The latest Ice Age movie opens tonight. Find out what Mike thought.
The Ice Age series is one of the most popular and prolific family franchises of the last several years, bringing in over $700 million in the US alone. The 2002 original starred Ray Romano, Denis Leary and John Leguizamo as prehistoric animals banding together to save a human baby and survive the titular ice age. As three sequels followed, their families grew, adding wives, kids, and a menagerie of funny and adorable new characters to their adventures. This summer brings the fifth (and if the trailers are to be believed, final) chapter of the animated saga, Ice Age: Collision Course.
|Has anyone seen Fred Flintstone?|
Collision Course is a movie with a lot going on. The main plot deals with some pretty heavy apocalyptic themes as the tribe of animals must find a way to survive the impact of a coming asteroid that would surely wipe them out. The mortality theme never seems to weigh too heavily though—this is a kids’ movie after all. Besides, there are plenty of other distractions, such as a suspicious family of feathered flying dinosaurs led by patriarch Nick Offerman (Parks & Recreation). There’s also a pretty basic Father of the Bride subplot as Manny the mastodon (Romano) comes to terms with his daughter’s upcoming wedding. And what would an Ice Age movie be without an appearance by the acorn-chasing prehistoric squirrel Scrat? There are the usual unifying themes of family and togetherness seen throughout the Ice Age series, but it’s not always as simple and coherent as it should be.
|Acorns are much healthier than crack.|
There are a few chuckles to be had here, mostly at the expense of unlucky-in-love sloth Sid (Leguizamo), or in the form of the usual fart jokes and things of that nature. One of Collision Course’s biggest drawbacks is its sprawling cast. Earlier installments were more satisfying because they kept it simple. Manny, Sid and Leary’s saber-toothed tiger Diego had a fun, heartwarming adventure, and that was enough. As the families grew, so did the cast (notable additions include Jennifer Lopez, Queen Latifah and Simon Pegg), shifting the focus to an ensemble that seemed to value star power over simplicity. All of this seems like it should be fun but gets to feeling a bit bloated by the time the fifth movie rolls around. The resulting film is appropriately cute and funny, but still a bit of an unsatisfying mishmash.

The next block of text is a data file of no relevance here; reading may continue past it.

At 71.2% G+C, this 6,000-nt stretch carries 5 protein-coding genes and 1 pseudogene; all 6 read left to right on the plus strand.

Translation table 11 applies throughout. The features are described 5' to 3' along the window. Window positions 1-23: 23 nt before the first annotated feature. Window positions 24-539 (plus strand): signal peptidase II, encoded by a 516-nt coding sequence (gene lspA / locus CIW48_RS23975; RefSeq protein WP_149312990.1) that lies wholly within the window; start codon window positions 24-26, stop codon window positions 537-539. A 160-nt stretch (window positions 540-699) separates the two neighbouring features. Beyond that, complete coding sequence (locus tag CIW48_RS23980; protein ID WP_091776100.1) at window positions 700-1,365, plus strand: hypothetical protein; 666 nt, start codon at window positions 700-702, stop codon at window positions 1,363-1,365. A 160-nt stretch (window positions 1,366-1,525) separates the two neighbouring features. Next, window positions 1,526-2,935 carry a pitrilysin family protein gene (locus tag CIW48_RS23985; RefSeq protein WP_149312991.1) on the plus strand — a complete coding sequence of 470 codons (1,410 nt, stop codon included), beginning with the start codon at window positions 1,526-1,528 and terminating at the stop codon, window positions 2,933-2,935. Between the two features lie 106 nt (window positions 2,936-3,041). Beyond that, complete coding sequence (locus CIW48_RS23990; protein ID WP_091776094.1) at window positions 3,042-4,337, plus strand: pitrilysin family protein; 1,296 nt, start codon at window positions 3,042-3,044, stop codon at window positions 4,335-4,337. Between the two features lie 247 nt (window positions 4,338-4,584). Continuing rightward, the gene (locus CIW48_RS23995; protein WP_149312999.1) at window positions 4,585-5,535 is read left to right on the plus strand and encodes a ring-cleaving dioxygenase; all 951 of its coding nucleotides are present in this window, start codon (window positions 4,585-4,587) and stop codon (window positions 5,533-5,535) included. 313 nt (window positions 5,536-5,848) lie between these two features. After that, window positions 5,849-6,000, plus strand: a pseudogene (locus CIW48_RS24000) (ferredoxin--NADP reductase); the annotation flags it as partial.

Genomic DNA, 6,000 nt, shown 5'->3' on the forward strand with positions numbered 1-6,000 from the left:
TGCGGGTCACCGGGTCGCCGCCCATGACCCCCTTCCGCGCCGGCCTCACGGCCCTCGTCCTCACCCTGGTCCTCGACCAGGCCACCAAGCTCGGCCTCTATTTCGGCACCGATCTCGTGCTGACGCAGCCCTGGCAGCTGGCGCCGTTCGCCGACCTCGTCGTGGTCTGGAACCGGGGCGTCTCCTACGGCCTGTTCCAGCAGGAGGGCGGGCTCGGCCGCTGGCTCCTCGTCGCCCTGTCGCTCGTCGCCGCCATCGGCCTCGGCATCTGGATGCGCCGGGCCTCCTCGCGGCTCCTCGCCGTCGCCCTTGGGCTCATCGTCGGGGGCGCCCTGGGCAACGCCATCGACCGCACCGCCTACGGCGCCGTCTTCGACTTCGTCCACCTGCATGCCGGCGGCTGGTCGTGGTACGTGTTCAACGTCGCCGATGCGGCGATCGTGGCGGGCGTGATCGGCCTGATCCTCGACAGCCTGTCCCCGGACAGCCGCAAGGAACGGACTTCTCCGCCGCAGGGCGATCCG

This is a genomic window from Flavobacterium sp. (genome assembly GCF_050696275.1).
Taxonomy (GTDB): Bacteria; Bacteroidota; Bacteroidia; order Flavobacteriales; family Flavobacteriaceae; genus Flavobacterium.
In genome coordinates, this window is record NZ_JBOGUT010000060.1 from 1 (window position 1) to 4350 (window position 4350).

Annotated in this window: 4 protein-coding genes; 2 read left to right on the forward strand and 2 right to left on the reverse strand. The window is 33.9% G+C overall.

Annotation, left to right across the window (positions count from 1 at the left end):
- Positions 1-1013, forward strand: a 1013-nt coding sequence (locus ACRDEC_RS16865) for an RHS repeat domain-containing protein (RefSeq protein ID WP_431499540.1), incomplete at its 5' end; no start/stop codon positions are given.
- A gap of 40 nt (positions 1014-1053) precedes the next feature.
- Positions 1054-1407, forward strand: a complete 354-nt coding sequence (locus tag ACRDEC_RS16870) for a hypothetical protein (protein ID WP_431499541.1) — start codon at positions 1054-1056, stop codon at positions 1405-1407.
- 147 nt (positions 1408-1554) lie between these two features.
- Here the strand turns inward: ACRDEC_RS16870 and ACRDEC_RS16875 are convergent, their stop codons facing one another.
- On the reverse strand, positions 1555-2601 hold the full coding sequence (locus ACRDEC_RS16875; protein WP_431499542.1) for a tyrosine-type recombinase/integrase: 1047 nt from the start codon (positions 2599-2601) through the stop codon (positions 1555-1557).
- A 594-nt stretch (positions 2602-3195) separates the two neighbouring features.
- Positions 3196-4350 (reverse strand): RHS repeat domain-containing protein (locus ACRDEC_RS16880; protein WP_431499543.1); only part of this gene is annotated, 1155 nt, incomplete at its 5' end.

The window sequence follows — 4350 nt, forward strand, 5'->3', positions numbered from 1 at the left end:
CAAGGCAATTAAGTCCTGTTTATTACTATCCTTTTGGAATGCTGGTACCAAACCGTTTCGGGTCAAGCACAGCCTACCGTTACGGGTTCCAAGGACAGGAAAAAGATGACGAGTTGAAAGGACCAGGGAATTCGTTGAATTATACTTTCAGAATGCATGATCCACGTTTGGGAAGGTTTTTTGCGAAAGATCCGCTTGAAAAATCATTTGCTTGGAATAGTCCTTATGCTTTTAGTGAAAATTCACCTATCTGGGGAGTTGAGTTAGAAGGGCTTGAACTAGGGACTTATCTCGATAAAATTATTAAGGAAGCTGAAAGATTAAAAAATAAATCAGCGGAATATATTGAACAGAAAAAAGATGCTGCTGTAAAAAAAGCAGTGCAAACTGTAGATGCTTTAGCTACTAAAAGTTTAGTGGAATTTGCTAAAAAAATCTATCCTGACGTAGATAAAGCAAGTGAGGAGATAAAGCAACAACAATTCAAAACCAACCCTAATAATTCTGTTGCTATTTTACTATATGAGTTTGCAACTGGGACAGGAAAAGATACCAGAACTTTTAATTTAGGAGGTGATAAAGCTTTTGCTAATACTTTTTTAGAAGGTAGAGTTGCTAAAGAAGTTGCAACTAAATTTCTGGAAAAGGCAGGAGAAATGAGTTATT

The Ice Age series subscribes to a basic formula, and for the most part the formula works. But Collision Course, like the last couple of Ice Age movies, tries to do too much and ends up being a bit distracting and even hollow. The film’s biggest downfall may be opening just weeks after Finding Dory and The Secret Life of Pets, two superior animated choices that are still packing theaters. Even with Ice Age’s brand recognition, being just “okay” may be enough to get Collision Course lost in the summer shuffle. Ice Age: Collision Course is just a tad too busy to be as fun or funny or genuine as it would like to think it is. Kids will love it, but will probably forget about by next week, while still cuddling their stuffed Nemo.